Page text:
The Union Pacific FEF (Four Eight Four), along with the GS-4 is easily one of the most recognizable US steam prototypes still in operation today. The FEF-3 series of steam locomotives was delivered in 1944 and were the last, and some of the largest, steam locomotives delivered for use by the Union Pacific. Operated solely by the Union Pacific, the FEF's (sometimes referred to as "Northerns", due to the NP's being the first to build steam locomotives with the 4-8-4 wheel arrangement) were intended primarily to be passenger locomotives but the UP's large fleet of available diesels meant that the FEF's were put to work in secondary passenger and fast freight service.
Today, FEF-3 #844 (at some times during history also known as #8444 to avoid numbering conflictions with a diesel loco) survives to pull excursion trains as a publicity locomotive for the Union Pacific, and is one the UP's oldest operating locmotives.
Semi-modern appearance is appropriate for modern layouts behind UP Excursion trains as well as historical layouts operating freight and UP passenger services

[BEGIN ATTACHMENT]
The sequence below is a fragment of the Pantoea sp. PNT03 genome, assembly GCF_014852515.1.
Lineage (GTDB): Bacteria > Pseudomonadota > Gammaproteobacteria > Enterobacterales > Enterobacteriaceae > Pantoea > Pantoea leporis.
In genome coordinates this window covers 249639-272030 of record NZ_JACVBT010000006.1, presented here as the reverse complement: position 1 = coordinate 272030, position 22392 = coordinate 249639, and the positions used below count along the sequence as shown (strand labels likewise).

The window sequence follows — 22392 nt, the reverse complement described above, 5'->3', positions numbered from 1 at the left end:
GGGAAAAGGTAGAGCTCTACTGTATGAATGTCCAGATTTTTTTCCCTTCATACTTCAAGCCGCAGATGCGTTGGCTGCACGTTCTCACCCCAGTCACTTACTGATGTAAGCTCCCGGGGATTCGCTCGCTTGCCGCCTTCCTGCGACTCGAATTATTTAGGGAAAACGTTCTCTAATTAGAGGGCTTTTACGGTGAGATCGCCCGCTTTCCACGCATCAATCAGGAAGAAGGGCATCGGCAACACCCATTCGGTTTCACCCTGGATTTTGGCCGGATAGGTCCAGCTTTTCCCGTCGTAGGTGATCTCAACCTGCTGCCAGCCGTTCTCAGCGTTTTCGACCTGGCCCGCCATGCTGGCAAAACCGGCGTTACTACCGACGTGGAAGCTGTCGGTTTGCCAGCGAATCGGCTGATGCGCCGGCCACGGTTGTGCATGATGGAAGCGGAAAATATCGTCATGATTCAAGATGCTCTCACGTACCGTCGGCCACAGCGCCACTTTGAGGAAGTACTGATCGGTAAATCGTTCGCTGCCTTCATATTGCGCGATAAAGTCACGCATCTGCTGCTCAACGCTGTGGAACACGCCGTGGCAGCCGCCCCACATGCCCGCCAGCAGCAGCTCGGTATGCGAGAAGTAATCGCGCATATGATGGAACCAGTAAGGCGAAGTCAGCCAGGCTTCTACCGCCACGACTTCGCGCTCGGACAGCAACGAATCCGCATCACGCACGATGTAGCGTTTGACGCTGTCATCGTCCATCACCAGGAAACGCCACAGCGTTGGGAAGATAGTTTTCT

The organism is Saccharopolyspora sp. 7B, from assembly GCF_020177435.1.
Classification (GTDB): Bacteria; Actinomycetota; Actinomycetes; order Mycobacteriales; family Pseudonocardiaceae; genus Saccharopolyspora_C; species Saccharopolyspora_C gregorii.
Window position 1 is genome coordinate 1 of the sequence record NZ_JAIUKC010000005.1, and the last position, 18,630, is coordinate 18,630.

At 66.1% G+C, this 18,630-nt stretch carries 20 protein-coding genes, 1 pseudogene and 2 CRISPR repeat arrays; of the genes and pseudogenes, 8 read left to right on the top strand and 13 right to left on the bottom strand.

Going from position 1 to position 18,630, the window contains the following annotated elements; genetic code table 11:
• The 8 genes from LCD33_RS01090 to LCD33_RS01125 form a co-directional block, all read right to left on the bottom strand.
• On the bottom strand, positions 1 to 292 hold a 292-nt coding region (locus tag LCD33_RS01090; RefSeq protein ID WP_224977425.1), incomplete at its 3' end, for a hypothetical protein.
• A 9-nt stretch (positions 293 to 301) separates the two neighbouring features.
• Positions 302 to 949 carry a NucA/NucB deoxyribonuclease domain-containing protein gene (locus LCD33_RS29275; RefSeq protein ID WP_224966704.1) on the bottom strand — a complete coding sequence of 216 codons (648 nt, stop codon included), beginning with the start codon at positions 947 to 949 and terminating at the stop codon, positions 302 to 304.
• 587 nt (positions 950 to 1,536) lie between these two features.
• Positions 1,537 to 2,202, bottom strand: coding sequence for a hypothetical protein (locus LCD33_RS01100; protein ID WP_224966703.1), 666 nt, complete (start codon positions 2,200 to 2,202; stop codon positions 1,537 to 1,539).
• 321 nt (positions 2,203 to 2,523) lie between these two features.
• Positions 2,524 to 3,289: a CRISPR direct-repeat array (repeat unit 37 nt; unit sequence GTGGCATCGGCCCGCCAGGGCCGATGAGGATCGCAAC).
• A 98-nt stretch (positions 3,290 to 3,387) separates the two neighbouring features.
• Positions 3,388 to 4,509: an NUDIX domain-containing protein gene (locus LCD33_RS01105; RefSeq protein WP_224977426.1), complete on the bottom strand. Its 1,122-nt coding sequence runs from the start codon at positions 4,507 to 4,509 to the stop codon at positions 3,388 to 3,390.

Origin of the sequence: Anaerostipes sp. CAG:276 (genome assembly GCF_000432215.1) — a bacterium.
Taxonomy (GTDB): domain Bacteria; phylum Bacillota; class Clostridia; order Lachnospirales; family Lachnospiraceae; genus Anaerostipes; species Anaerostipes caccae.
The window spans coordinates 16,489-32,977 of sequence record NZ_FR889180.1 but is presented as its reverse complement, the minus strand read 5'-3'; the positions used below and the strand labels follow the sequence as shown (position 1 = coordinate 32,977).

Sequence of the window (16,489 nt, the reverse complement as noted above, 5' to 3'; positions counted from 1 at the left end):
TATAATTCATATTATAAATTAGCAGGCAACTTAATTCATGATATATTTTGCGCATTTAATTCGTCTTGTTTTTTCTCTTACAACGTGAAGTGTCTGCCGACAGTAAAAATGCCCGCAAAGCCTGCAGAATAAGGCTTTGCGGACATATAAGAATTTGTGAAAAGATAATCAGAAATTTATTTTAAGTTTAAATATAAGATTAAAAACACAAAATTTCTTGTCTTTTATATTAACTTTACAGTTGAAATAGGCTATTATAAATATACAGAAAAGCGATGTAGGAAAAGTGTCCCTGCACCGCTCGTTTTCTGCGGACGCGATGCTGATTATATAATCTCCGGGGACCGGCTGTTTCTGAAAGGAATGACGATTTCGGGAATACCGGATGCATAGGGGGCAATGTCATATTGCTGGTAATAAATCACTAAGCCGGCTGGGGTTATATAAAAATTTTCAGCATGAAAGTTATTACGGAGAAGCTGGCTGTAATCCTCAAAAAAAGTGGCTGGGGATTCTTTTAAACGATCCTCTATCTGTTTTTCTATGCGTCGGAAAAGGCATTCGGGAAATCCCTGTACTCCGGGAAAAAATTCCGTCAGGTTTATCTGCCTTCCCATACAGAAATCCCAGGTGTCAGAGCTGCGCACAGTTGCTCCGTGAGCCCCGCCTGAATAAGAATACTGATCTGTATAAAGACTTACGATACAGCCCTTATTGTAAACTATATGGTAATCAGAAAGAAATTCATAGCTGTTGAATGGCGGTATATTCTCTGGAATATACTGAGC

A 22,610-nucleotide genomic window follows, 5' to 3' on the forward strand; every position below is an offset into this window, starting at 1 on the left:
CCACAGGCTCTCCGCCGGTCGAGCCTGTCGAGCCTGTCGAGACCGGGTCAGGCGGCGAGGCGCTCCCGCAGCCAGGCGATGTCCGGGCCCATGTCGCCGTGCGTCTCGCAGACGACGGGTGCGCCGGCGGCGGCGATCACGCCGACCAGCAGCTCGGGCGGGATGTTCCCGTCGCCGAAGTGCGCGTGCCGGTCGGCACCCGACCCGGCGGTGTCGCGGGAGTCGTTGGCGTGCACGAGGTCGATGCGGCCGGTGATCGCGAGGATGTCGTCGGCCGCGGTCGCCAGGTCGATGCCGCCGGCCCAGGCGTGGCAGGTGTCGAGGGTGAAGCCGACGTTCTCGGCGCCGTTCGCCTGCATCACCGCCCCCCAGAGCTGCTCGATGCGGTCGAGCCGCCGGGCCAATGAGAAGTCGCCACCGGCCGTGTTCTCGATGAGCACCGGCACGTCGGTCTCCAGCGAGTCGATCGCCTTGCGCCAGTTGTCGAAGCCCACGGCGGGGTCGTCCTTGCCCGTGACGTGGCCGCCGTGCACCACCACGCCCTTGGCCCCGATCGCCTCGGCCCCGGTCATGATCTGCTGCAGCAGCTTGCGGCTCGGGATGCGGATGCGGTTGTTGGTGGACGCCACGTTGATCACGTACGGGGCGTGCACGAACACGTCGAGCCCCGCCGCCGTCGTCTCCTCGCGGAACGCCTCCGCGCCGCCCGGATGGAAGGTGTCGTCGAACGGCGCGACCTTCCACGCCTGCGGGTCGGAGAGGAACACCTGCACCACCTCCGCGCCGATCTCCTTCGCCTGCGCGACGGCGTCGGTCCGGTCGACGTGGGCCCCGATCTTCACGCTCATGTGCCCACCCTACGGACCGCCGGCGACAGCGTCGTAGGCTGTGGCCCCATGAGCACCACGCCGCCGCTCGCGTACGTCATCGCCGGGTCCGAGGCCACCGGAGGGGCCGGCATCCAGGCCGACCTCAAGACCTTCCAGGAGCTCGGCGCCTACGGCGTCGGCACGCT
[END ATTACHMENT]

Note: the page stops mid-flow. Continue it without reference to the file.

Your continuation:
New coreless motor design with dual brass flywheels for silky-smooth performance at all speeds, even slow crawls
Special cross-braced shock absorbers equalize the pressure on the locomotive drivers to maximize traction
Illuminated headlight and locomotive numberboards. The FEF tender does not have operational lights, but lighting kits are available for the special Water Tender cars (sold separately).
DCC friendly design, allowing for easy drop-in installation of DCC
11" (282mm) Minimum turning radius on ground level track, 15" (381mm) Minimum turning radius on Viaduct track
All detail parts installed
Greyhound Version: All-black Drivers, Graphite smokebox, gloss paint
The Kato N Scale FEF-3 follows in the footsteps of its Southern Pacific 4-8-4 cousin, refining the basic concept of a high-power, flexible steam locomotive which is easily upgradable to DCC by coupling a special, isolated coreless motor drive system with heavy duty flywheels and a flexible cross-braced suspension system that gives the locomotive a high torque, high traction grip that ensures constant and consistent pressure spread across the primary drivers. Another benefit of the coreless motor system is that the locomotive will have an extremely low starting voltage, giving the locomotive slow creeping speeds that will allow modelers to appreciate the complex arrangement of moving side rods that make steam operation so exciting. Other features, such as the locomotive's unique "Centipede" style tender being fitted with special articulation mechanisms that appear seamless when observed but will bend and flex to allow the locomotive to navigate tighter corners than should otherwise be possible!